• ‘Record number’ of women in counter-terror arrests  – Independent
  • Plan to ban prison prayers vetoed – The Times (£)
  • Choudary to be questioned by French and Belgian services – Daily Mail
  • Jihadists’ French prison plot ‘foiled’ – The Times (£)

Editorial:

  • Dealing with extremism is ‘not straightforward’ – Guardian

More justice

  • Drone intercepted en route to prison – The Times (£)
  • Court fees ‘price out’ small businesses – FT

Comment:

  • Rudd must ‘restore trust’ that May lost with police – Chris Hobbs, Daily Telegraph

>Today: Local Government: Keeping up with the criminals in Hampshire

Seven-day NHS could need more staff and money

NHS‘The NHS may have too few staff and  too little money to deliver Government pledges for a “truly seven-day NHS” by 2020, leaked Department of Health documents reveal. Confidential papers drawn up for Jeremy Hunt and other ministers in late July detail a list of risks to the Government’s manifesto pledge. Civil servants who drew up the “risk register” and other documents assessing the policy, said the greatest danger was lack of NHS staff, “meaning the full service cannot be delivered”. The documents, obtained by the Guardian and Channel 4 News, also suggest staff could provide an obstacle to such changes, because “they do not believe in the case for change”.’ Daily Telegraph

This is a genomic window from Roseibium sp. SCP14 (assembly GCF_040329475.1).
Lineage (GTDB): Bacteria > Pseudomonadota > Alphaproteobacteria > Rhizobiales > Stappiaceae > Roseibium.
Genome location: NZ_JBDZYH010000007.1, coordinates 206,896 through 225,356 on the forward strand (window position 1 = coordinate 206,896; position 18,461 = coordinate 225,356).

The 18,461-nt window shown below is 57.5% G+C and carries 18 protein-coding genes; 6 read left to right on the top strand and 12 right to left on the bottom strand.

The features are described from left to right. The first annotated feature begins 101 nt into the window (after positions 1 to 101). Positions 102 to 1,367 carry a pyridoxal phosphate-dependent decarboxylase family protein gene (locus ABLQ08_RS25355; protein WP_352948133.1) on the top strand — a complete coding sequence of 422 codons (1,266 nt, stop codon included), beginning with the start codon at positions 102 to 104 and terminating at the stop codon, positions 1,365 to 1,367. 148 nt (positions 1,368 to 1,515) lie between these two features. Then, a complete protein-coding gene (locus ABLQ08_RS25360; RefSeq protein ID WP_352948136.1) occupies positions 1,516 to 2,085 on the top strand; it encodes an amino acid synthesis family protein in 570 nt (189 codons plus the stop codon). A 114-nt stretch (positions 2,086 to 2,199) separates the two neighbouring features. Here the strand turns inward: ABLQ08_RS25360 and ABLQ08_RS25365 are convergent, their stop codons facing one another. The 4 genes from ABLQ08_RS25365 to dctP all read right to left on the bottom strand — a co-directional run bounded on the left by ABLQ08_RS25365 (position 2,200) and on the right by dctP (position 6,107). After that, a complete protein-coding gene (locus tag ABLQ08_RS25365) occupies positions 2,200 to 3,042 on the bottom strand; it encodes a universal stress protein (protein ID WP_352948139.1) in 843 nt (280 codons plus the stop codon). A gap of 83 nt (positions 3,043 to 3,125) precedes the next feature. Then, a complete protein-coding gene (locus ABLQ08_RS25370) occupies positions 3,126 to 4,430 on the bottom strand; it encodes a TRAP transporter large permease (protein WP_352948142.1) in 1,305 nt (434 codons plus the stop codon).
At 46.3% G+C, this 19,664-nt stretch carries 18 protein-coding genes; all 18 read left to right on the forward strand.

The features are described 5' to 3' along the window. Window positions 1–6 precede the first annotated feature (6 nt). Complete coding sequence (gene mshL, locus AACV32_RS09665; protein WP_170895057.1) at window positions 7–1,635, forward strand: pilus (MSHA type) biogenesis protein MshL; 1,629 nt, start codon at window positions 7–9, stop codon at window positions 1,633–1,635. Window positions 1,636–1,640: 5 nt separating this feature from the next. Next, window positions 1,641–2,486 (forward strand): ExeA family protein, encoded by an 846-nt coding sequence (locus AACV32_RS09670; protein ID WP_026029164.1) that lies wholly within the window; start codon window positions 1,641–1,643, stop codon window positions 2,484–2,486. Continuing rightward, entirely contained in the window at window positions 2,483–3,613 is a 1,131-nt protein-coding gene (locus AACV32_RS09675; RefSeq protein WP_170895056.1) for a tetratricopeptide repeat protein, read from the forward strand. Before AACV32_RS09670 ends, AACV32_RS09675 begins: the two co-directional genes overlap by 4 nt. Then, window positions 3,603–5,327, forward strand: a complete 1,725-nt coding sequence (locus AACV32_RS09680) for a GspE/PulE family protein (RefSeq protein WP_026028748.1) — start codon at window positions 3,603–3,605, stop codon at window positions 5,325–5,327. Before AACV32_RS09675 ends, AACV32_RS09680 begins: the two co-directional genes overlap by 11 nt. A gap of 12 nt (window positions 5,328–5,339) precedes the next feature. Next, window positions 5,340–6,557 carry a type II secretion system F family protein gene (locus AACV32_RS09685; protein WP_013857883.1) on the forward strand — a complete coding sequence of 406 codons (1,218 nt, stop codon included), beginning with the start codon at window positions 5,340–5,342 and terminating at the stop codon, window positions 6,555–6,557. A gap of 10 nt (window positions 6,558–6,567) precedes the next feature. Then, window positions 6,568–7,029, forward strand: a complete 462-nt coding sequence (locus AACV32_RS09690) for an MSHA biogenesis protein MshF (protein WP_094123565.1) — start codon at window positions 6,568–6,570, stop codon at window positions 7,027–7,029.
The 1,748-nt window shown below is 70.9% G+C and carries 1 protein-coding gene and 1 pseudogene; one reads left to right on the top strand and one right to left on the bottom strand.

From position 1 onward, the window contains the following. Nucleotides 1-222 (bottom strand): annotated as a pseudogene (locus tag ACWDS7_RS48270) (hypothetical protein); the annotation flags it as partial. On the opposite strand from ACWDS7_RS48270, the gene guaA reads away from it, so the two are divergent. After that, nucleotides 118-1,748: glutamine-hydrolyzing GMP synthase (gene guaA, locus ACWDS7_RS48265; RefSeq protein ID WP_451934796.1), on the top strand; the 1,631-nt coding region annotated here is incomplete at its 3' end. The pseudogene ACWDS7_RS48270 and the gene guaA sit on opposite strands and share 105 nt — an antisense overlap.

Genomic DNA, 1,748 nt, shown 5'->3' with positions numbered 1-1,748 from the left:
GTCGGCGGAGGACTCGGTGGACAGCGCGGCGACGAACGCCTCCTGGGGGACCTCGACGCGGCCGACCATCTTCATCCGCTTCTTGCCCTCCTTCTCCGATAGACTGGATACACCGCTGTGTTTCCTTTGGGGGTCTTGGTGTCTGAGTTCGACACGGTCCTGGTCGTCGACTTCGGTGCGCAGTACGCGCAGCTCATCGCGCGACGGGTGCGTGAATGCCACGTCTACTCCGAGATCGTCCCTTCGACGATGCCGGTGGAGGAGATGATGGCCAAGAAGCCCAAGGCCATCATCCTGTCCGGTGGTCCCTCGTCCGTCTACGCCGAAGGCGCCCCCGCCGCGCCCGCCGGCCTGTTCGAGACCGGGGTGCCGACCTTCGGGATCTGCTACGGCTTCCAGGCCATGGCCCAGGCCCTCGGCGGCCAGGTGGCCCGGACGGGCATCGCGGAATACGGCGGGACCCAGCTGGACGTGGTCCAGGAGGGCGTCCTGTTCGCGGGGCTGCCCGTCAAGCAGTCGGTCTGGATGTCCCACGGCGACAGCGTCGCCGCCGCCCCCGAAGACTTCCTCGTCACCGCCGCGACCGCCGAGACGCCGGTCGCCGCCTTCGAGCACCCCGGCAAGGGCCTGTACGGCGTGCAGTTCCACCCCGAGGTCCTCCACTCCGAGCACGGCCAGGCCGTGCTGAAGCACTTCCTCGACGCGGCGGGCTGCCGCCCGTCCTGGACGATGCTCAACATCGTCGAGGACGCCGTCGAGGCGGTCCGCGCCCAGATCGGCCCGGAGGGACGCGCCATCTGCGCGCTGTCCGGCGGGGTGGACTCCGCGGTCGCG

• Leak shows junior doctors’ ‘concerns were right’ – Guardian
  • Can we cope with emergency demand? – Daily Telegraph

Comment:

  • Hunt’s ‘deception’ – Rachel Clarke, Guardian

More Government

Comment:

  • May needs to be more statist than u-turns on obesity – Clare Foges, The Times (£) 
  • And must think harder about housing – John McTernan, FT
  • Housing Minister’s ‘Nimby’ approach to shortage – Jon Stone, Independent
  • How to stop ’institutional finance’ from ‘funding impoverishment’ – Paul Mason, Guardian
  • Big data shows ‘algoracism’ – Trevor Phillips, FT
  • Exams and the wrong colour ink – Christopher Howse, Daily Telegraph
  • Industrial strategy needs monetarism not carbon reduction – David Green, Daily Telegraph

>Today: Sanjoy Sen in Comment: Our Party’s reputation for financial responsibility will suffer if we keep deferring energy decisions

Labour frontbencher calls for ‘legal action’ over Corbyn’s behaviour around gender and ethnicity